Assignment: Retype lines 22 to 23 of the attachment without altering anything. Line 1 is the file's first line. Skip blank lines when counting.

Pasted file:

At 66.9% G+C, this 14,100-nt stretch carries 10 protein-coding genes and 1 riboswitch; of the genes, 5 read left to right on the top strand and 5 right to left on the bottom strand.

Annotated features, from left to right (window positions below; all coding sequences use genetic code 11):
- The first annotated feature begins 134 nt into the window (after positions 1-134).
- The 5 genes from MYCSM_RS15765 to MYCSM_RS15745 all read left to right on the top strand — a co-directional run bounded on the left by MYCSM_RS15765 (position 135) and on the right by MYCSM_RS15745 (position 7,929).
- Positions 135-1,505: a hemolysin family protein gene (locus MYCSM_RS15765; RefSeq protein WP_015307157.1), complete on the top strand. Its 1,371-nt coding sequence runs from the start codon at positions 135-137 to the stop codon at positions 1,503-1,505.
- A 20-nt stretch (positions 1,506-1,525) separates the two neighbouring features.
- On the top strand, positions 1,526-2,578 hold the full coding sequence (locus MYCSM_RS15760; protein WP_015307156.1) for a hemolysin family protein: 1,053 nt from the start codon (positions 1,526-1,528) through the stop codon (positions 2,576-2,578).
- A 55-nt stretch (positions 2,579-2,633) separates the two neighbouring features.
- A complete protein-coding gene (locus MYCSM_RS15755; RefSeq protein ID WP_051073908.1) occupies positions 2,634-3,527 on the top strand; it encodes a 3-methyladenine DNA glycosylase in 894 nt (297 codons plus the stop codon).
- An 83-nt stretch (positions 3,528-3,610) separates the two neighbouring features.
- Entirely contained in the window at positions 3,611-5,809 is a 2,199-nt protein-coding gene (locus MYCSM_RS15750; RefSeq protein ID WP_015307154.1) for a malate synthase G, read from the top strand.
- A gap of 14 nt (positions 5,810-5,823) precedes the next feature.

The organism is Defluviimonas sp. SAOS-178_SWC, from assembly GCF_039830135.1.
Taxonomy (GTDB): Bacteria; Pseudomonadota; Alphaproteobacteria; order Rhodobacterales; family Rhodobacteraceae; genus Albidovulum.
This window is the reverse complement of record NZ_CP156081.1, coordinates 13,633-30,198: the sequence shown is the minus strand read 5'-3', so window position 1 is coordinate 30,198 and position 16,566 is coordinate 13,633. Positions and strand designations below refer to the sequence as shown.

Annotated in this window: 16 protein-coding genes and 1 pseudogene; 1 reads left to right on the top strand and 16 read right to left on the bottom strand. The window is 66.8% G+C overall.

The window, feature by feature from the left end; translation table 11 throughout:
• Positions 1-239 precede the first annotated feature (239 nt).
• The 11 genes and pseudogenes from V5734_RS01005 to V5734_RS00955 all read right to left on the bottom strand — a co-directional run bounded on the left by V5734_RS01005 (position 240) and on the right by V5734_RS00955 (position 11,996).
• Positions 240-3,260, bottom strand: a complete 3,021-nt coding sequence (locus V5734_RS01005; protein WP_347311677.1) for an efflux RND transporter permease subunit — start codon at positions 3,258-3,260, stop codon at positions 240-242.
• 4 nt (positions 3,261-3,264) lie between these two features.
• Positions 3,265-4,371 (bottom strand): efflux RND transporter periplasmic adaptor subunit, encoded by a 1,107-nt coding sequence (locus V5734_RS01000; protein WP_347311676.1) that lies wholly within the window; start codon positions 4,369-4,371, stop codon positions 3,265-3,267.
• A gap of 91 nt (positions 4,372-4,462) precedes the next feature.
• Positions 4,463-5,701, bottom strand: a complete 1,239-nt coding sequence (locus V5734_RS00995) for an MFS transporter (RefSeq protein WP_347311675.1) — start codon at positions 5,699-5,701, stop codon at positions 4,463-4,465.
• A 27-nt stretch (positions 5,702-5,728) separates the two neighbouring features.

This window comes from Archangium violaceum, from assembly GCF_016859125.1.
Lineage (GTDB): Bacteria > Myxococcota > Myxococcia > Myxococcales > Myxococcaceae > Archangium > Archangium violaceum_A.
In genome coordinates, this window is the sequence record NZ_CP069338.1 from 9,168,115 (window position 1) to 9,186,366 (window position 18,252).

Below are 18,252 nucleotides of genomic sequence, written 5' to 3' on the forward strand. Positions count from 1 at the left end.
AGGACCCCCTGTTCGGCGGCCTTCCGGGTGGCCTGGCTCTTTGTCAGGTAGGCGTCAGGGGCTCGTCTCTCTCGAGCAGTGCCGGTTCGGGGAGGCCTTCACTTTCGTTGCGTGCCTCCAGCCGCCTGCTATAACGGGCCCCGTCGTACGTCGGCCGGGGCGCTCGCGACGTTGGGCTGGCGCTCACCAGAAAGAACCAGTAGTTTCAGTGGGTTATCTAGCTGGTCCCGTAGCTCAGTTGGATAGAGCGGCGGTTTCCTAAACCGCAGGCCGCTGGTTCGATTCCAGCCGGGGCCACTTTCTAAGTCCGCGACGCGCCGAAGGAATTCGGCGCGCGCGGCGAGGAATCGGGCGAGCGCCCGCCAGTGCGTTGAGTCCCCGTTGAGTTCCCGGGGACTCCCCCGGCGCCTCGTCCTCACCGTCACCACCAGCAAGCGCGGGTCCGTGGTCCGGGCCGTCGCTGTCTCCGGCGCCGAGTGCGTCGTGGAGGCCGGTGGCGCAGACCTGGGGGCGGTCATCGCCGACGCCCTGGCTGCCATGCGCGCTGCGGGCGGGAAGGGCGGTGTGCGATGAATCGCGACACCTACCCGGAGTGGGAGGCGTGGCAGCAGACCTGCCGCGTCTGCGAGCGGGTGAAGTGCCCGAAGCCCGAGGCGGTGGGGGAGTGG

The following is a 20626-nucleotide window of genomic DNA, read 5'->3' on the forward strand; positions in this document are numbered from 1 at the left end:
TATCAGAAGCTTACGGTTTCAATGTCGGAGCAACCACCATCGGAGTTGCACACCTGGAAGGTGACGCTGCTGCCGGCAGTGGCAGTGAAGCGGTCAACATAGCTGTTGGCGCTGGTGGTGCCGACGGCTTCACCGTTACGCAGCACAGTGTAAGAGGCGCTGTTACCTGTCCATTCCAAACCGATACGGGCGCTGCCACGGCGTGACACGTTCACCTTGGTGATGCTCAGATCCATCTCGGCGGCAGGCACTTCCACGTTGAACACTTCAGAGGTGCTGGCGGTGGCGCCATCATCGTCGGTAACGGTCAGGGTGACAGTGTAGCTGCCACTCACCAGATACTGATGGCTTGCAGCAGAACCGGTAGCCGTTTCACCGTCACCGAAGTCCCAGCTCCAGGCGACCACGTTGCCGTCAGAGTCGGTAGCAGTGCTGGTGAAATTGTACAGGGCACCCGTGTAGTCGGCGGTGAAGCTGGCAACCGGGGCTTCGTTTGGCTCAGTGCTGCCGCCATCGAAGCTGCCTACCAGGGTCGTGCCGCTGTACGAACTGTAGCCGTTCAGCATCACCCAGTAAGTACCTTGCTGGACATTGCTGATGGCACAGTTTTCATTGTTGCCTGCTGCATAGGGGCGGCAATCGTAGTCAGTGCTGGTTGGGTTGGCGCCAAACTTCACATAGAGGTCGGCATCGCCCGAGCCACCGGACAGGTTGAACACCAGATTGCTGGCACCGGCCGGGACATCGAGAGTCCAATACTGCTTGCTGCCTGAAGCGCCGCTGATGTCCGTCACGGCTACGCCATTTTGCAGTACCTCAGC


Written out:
• Positions 3,265-4,371 (bottom strand): efflux RND transporter periplasmic adaptor subunit, encoded by a 1,107-nt coding sequence (locus V5734_RS01000; protein WP_347311676.1) that lies wholly within the window; start codon positions 4,369-4,371, stop codon positions 3,265-3,267.
• A gap of 91 nt (positions 4,372-4,462) precedes the next feature.